Our Scripture reading for Sunday was Matthew 6:25-34, from the New International Version.
Rich Doty was the proclaimer. The text of his proclamation is below. There was no recording this week.
Links to resources used in Worship are on our website.
and this meditation of my heart,
be pleasing in your sight LORD.
Sherlock Holmes and Dr. Watson are on a camping trip. In the middle of the night Holmes wakes up and gives Dr. Watson a nudge. “Watson, he says, “look up in the sky and tell me what you see.”
“I see millions of stars, Holmes,” says Watson.
“And what do you conclude from that, Watson?”
Watson thinks for a moment, “Well,” he says, “Astronomically, it tells me that there are millions of galaxies and potentially billions of planets. Astrologically, I observe that Saturn is in Leo. Horologically, I deduce that the time is approximately a quarter past three. Meteorologically, I suspect that we will have a beautiful day tomorrow. Theologically, I see that God is all-powerful, and we are small and insignificant. Uh, what does it tell you, Holmes?”
“Watson, you idiot! Someone has stolen our tent!”
I confess today that it feels like someone has also stolen my tent, a tent that provided shelter, and safe haven. I feel like we are living in unusually fearful times and I am out in the elements. I wonder if this is an appropriate response. I’d like to explore today if these are perilous times, and if so what a faith response might look like.
I grew up in Dallas during the 1950s. We think of the 1950s fondly, rewinding “American Graffiti” and “Happy Days” in our minds. But for me it was also a time of weekly air raid sirens, back yard bomb shelter displays in front of Cobb’s Drug Store, and unspoken fears from protective adults. I can remember being at my elementary school and hearing the police whistle over the PA system. It made my stomach drop with dread - every week. Was this our usual duck and cover air raid drill, or was this the time that Russia had really decided to really drop an atomic bomb on North Dallas. We would silently file out of our schoolrooms and into the hall, crouching down with one arm under our eyes, the other covering our neck. These two small children’s arms were supposed to protect us from nuclear radiation and building timbers raining down upon us. And in one form or another, I think I have lived in some kind of nagging fear or worry my whole life. As the philosopher Roseanne Roseannadanna said, “It’s always something.”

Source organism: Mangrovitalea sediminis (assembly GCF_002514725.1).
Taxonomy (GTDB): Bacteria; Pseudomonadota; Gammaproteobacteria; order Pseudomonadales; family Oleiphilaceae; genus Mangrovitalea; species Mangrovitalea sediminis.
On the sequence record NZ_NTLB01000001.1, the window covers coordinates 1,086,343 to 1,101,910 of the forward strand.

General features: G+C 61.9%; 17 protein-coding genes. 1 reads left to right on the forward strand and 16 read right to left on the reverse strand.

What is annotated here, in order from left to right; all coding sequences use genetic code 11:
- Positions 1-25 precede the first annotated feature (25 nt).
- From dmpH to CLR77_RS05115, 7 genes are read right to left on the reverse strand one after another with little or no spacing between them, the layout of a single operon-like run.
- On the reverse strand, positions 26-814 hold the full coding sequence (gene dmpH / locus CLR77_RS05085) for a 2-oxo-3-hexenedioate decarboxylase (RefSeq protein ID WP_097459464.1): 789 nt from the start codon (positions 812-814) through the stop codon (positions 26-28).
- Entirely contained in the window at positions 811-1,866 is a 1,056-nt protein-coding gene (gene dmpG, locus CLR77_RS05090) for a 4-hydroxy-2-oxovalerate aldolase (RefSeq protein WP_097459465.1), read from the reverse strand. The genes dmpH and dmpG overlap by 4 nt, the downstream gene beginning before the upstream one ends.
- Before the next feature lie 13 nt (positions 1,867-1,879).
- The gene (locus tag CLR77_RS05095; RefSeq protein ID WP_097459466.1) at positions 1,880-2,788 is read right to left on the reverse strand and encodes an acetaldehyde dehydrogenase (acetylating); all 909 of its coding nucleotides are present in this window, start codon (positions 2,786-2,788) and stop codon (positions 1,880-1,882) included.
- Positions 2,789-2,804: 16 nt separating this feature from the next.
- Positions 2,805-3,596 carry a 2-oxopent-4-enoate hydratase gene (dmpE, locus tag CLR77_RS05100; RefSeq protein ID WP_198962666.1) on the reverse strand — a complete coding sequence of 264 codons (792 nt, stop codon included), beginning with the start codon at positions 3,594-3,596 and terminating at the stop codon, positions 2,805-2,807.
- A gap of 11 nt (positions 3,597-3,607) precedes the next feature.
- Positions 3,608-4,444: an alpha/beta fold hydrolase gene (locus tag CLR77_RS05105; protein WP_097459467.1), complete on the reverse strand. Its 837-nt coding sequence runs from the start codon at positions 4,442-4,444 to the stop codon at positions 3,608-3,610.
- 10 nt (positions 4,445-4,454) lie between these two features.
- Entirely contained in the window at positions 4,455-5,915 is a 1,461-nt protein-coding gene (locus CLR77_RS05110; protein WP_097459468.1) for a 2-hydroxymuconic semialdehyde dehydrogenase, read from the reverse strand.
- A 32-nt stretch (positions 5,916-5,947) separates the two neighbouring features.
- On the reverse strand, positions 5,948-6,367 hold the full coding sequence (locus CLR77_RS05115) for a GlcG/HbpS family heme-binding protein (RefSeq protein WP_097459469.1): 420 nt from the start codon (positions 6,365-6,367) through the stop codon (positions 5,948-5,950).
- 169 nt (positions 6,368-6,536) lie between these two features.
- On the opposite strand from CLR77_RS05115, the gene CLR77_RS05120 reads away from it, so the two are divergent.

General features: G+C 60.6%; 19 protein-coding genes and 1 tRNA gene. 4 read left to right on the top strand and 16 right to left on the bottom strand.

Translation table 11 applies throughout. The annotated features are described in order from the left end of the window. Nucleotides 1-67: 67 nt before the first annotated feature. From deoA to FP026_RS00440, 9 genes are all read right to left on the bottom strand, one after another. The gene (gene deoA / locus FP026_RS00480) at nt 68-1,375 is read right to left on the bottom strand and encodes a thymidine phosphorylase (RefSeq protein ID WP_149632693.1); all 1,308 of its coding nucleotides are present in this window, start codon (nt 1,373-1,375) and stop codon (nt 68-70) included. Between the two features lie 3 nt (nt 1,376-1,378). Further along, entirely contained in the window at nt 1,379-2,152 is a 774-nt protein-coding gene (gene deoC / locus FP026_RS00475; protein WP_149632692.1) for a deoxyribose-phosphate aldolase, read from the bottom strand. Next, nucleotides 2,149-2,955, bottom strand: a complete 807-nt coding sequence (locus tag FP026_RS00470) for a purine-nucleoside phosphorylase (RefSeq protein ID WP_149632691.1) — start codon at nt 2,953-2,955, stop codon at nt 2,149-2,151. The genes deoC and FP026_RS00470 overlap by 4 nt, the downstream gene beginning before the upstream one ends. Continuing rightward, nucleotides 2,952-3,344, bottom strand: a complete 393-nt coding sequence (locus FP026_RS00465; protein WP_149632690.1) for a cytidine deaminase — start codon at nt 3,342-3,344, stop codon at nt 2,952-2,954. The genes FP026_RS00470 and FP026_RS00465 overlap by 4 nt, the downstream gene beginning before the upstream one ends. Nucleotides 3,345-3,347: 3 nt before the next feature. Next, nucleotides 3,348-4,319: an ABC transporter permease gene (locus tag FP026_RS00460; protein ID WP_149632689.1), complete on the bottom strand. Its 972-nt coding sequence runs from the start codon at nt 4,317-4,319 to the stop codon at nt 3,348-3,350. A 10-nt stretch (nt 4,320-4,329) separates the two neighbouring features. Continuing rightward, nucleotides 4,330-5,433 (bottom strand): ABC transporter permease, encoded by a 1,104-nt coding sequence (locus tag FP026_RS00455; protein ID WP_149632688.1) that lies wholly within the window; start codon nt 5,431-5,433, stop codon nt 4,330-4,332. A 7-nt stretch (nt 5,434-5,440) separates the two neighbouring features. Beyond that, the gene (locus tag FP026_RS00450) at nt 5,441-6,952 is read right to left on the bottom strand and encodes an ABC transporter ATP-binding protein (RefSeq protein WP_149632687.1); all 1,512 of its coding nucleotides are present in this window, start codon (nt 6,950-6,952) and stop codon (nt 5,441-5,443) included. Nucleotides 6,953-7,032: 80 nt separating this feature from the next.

When I was young I feared losing my remaining parent to cancer of course, but when I became aware of the larger world around me there were also fears of not only nuclear war, but also the domino theory, the silent spring, the countdown clock, over population, and more recently climate change, colony collapse, antibiotic resistant bacteria, nuclear weapons again, over population again, and now great fears for the direction of our country.